All posts by Kevin Lenhart

Playing an Audio File with Processing

In this tutorial, we will demonstrate how to use Processing to play an audio file of your choise. We intend to use this function as part of a larger project involving the use of sensors in public spaces to trigger pre-recorded sounds when people pass through the space. In this larger project, the function we describe here will be linked with the function of using a piezo sensor to detect vibration.

Arduino UNO
Processing software
IMG_3248 Processing code

While it is possible to use arduino to play individual audio files in mono, Processing allows for the playback of audio files in stereo, and can overlap multiple audio files at once.

To clarify this terminology, “mono” means the audio file has a single audio channel, as opposed to the left and right audio channels of stereo audio files. Virtually all contemporary music is formatted in stereo, and it is the format we are accustomed to listening to.

Processing is capable of performing these magical feats of musical playback by virtue of the Minim library. Minim comes included with Processing software. It can also be used outside of Processing, but we’re not going to get into that here.

The only assembly required to run this function is to connect your arduino to a computer via usb. Do this now.

Next, open a new Processing file. Save it under your file name of choice (I called mine “Minim_1”). When you save, a folder will be generated to contain your Processing file. This folder will have the same title as your processing file.

Next, select an audio file, something short. Place your audio file in the Processing folder that you just generated. We chose a Napalm Death song titled “You Suffer”, which lasts about 3 seconds. It’s amazing, and downloadable here if you want to use my code.

If you do use this file, re-title it “you_suffer.mp3”, place it in your Processing folder, and use the code I provide below.

If you wish to play a different audio file, this link provides you with code to do so, as well as lots of helpful info about Minim.

To play the audio file you have now placed in your Processing folder, simply plug it in to the code provided by the link by deleting the song title they have in quotes (“mysong.wav”), and typing in the file name of your audio file between the quotes (e.g. “you_suffer.mp3”).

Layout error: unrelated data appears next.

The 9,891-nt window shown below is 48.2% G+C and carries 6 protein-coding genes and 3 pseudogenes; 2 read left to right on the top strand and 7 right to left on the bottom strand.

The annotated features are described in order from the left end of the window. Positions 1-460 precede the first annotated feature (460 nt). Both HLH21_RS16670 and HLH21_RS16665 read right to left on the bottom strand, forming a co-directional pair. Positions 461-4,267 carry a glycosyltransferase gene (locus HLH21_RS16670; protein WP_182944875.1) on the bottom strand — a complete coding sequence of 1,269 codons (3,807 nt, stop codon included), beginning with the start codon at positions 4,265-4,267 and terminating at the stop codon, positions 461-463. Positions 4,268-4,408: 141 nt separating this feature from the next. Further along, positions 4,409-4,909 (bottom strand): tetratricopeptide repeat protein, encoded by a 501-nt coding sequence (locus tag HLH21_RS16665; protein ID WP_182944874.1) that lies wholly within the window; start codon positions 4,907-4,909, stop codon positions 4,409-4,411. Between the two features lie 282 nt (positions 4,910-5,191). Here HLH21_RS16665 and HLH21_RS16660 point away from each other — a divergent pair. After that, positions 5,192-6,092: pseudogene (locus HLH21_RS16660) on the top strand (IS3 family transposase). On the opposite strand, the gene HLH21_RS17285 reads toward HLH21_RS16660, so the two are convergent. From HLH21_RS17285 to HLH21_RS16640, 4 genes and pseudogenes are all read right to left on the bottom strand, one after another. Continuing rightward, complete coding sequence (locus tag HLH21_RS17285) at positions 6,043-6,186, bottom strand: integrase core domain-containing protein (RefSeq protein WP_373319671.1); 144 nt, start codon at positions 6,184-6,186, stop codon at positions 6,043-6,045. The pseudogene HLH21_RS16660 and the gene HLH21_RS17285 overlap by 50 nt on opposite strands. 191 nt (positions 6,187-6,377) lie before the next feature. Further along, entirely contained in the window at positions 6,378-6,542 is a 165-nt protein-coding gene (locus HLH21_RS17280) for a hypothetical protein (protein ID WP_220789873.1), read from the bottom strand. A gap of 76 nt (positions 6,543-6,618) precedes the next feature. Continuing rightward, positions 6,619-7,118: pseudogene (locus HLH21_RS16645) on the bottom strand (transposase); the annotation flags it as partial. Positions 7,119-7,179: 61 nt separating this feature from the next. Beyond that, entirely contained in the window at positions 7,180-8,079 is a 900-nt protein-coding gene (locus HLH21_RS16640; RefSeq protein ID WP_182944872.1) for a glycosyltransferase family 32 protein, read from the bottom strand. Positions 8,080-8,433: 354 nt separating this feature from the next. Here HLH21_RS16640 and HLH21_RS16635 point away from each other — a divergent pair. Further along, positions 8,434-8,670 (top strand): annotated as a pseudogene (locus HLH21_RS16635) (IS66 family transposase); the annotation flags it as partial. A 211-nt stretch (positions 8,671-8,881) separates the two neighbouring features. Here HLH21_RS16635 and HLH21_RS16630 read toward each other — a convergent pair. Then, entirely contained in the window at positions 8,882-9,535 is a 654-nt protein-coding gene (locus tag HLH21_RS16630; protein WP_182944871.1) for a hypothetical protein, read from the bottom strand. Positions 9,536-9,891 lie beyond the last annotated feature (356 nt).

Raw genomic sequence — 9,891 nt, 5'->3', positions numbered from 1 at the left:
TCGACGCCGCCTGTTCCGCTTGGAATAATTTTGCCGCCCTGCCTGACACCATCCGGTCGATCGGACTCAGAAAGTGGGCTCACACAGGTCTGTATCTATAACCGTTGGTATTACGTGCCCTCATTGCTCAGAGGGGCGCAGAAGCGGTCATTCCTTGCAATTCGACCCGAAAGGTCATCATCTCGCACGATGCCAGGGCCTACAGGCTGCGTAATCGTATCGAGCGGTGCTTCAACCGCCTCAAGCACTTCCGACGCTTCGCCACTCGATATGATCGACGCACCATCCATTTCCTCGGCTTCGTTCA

Here is the code we used:

That’s it on your end, the code handles all the rest of the work, importing the Minim library and using an audio player function to play your audio file.

When you run the code, a small window will appear to the side, and your audio file will play. It looks like this:Processing2

Happy jamming!

Using Piezo Sensors to Detect Vibration

Using Piezo Sensors to
Detect Vibration

In this tutorial, you will learn how to use a Piezo sensor to detect vibration. We intend to use this function as
part of a larger project involving the use of sensors in public spaces to turn on background music and trigger
pre-recorded sounds when people pass through the space. To keep things simple, however, this tutorial will
stick to the simpler concept of the film sensor perceiving vibration.



• Arduino UNO
• Solderable breadboard
• (1) LM358 OpAmp
Integrated Circuit
• (1) Piezo sensors
• (1) Potentiometers
• (1) 1 mega-ohm resistor
• (1) Zener 5.1V 1 Watt diode
• (1) 0.1 uF capacitor
• Jumper wires

The first step is to put your circuit together.
The image below shows the completed circuit using a solderable breadboard.
In the bottom left of the image the green and yellow wires are coming from the piezo element. The yellow is
the ground, the green is the positive output. A resistor is used for the component. To prevent voltage spikes,
a diode is added in parallel to protect other parts of the circuit.
The signal is taken into the op amp. The op amp amplifies the signal from the piezo element, and sends
that signal from one side of the op amp to the other. The right side of the op amp receives the signal, and is
used for amplification of the signal. The left side gets the amplified signal from the right side, and is used for
a comparator, determining which values to designate as high or low. The potentiometer adjusts the sensitivity
of the comparator, and thus the sensitivity of the trigger.
The output of the comparator provides the input for the arduino. Using our code, this input determines the
display in the serial monitor, either “EARTHQUAKE” when motion is detected, (a HIGH reading) or “CHILLIN”
when motion is not detected (a LOW reading).Piezo Diagram

This diagram illustrates the flow of the signal through the circuit:


Tutorial 3_Circuit Diagram

The completed code and serial monitor display look like this:

Code and Serial Monitor